Franchise grumbles and troubles overseas hurt pizza chain Domino’s profit

0
17
Domino


Franchise grumbles and troubles overseas hurt pizza chain Domino’s profit

Hannah Uttley For The Daily Mail

Profits at fast food chain Domino’s have tumbled amid a battle with its franchisee store owners and troubles overseas.

It posted profits of £61.9million, down 22 per cent on a year earlier. Sales in stores open more than a year in the UK increased 4.6 per cent compared with a year earlier, while revenues across the entire group increased by 9 per cent to £1.2billion.

In addition to the UK and Ireland, Domino’s also operates stores in countries including Switzerland, Liechtenstein and Germany. But its international business has hurt growth as it struggles abroad to replicate the success of its pizza.

Domino's posted profits of £61.9m, down 22 per cent on a year earlier. Sales in stores open more than a year in the UK increased 4.6 per cent compared with a year earlier

Domino’s posted profits of £61.9m, down 22 per cent on a year earlier. Sales in stores open more than a year in the UK increased 4.6 per cent compared with a year earlier

Norway and Sweden have proved particularly tough to crack. David Wild, the chief executive of Domino’s, said: ‘Internationally, we have experienced some growing pains which have hampered our overall financial performance.’

Analysts said the slump in profits came as a shock.

Earnings were hit by one-off costs such as £4.5million for the Norwegian expansion.

Wayne Brown, an analyst at Liberum, said: ‘There is no comment from Domino’s on current trading and vague guidance on openings – both quite telling in our view.’

The pizza firm has also been struggling to meet ambitious store opening targets in the UK amid a backlash from franchisees who run its shops and who have been dragging their heels over opening new outlets as they demand a larger slice of Domino’s profits.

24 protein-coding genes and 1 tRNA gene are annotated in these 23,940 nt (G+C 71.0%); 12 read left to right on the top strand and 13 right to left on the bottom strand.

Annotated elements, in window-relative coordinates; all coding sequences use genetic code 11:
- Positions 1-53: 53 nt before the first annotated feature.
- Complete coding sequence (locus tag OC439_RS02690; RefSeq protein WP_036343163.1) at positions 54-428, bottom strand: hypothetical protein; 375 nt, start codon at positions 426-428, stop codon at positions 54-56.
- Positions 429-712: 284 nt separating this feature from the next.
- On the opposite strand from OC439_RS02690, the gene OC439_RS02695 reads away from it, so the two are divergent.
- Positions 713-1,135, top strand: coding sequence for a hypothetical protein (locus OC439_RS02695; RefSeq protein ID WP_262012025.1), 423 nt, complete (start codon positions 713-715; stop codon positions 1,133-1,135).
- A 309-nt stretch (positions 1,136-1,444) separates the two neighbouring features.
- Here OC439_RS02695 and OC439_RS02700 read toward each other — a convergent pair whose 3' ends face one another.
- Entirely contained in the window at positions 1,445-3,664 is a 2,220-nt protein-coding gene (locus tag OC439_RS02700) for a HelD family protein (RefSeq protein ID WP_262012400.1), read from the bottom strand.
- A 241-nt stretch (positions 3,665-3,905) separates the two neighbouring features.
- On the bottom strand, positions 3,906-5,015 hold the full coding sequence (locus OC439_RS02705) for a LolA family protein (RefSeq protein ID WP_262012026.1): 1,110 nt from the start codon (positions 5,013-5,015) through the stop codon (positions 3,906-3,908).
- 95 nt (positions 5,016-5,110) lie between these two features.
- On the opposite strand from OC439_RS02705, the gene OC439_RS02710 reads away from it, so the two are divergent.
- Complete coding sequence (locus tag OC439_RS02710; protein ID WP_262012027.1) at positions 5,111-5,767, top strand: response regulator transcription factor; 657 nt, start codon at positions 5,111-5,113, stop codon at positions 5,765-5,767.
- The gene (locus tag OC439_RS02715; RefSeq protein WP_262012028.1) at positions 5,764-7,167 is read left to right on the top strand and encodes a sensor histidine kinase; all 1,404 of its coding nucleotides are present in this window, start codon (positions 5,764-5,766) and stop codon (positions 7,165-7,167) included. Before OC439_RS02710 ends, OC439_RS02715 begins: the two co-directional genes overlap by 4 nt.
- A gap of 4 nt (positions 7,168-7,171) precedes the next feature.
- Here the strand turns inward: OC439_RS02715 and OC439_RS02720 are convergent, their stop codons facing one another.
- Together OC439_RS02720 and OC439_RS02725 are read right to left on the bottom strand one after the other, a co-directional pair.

They have also complained of a financial hit from higher ingredient costs.

Domino’s opened 58 stores in the UK last year but has scrapped targets for the year ahead, saying openings are likely to be lower given the dispute.

It now has more than 1,100 stores, a figure which is 500 short of its long-term target.

Russ Mould, investment director at AJ Bell, said: ‘Once the poster child of the franchise industry, profit is now going backwards.

‘It would be fair to say Domino’s language is increasingly cautious and that the outlook is gloomy.’

Boss Wild said the firm was confident the rift between management and franchisees would be resolved soon.

He said: ‘I talk to franchisees every day and what’s clear is everyone wants this bridge to be built where we start working collaboratively together with success.

‘You have to build a bridge from two sides though. We’re reaching out now and we’re getting a positive response.

‘But we’ve got to complete the construction of the bridge and that’s something that we’re still working on.

‘I think that it will definitely resolve itself over the next year, hopefully sooner.’

The Milton Keynes-based firm, which is completely separate from Domino’s in the US, makes 90 per cent of its sales in Britain.

It sold a record 102m pizzas last year, which is equivalent to 6.5 every second.

The fast food chain’s best-sellers included its cheeseburger pizza which comes topped with ground beef, gherkins, onions and burger sauce.

The company recently launched a low-calorie range of pizzas called Delight, which contains around 100 calories per slice, compared with 200 for the average Domino’s slice.

Wild said the range was ‘doing OK’ but added: ‘I wouldn’t say it’s blowing the doors off.’

Domino’s Pizza shares were 0.7 per cent, or 1.6p, higher last night, at 234.7p.

 

Advertisement



Source link

LEAVE A REPLY

Please enter your comment!
Please enter your name here